- The Secret Life of Mr Roos, by Hakan Nesser. Mantle. $32.99.
Hakan Nesser is a distinguished Swedish crime writer who has won the Best Swedish Crime Novel Award three times, as well as the prestigious Scandinavian Glass Key Award in 2000. In 2019, he was presented with H. M. The King's Medal for his work as an author.
The Secret Life of Mr Roos, Nesser's third novel featuring Inspector Gunnar Barbarrotti, is in fact two novels in one, linked by a murder.
Part One is the story of Ante Valdemar Roos, 59 years old, "dreary, withdrawn, uncomfortable in social settings and not much liked. A slow, dull and predictable fellow who never raised anyone's spirits and from whom no one expected anything extra or surprising."
He rarely talks to his wife, Alice, his stepdaughters treat him with disdain and he has worked as an accountant in the same factory for the past 28 years.
Every week, Valdemar does the pools, using the same line of numbers as his father had and then "as the world went on as usual, as innumerable winds blew from all corners and nothing or everything happened or didn't, the miracle ticked into life". Valdemar wins two million kronor.
He doesn't tell his wife, sets up a new bank account, resigns from the factory and begins his dream existence by buying Lograna, a remote cottage in the woods within easy driving distance from town. All he wants for his "remaining years" is "to sit on a chair outside my house in the forest and look about me. Maybe take a walk now and then."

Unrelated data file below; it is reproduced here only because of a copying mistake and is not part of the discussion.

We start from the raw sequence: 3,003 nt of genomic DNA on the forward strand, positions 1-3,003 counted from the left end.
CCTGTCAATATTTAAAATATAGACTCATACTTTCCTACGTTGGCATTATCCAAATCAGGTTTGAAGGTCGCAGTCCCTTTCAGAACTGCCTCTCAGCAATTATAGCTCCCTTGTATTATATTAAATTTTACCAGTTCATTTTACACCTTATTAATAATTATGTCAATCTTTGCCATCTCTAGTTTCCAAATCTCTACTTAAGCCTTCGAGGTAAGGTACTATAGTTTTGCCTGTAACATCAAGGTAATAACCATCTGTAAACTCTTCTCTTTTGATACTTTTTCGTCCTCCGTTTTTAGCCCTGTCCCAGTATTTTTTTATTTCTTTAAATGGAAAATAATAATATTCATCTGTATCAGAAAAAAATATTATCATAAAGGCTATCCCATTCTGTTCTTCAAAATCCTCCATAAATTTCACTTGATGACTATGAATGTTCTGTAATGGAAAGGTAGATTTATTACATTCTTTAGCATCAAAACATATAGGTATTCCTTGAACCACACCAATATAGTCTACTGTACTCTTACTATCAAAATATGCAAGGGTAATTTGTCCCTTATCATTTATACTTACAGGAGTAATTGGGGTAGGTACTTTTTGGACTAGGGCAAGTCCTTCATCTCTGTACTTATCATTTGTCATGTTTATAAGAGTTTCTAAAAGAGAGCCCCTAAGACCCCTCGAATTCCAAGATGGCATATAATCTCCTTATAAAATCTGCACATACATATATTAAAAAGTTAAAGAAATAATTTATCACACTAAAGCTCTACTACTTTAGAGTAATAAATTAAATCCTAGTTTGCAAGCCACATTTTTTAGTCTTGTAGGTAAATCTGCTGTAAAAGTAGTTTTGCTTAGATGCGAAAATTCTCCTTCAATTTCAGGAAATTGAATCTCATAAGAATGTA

At the same time, 21-year-old Anna Gambowska has entered rehab for her drug addiction at Elvafors House. She is determined to turn her life around to prove she is worthy of her mother's love, while hiding from her abusive drug dealing boyfriend, Steffo.
But a week later, Anna decides to run away and, after a dangerous encounter hitchhiking, takes refuge in Lograna, believing it to be uninhabited. Valdemar's life will never be the same again.
Part Two begins with Inspector Barbarotti falling off his roof and, while in hospital, Alice Roos asks for his help to find her husband who has disappeared. Although initially dismissive, when Valdemar Roos' secret life is revealed and a dead body is found at Lograna, Barbarotti becomes obsessed with discovering the truth of what happened in the forest.
The bittersweet humour of Part One is reminiscent of Fredrick Backman's A Man Called Ove but the novel turns darker in the police procedural of Part Two.
Entertaining and disturbing in equal parts, The Secret Life of Mr Roos is Nordic Noir at its best.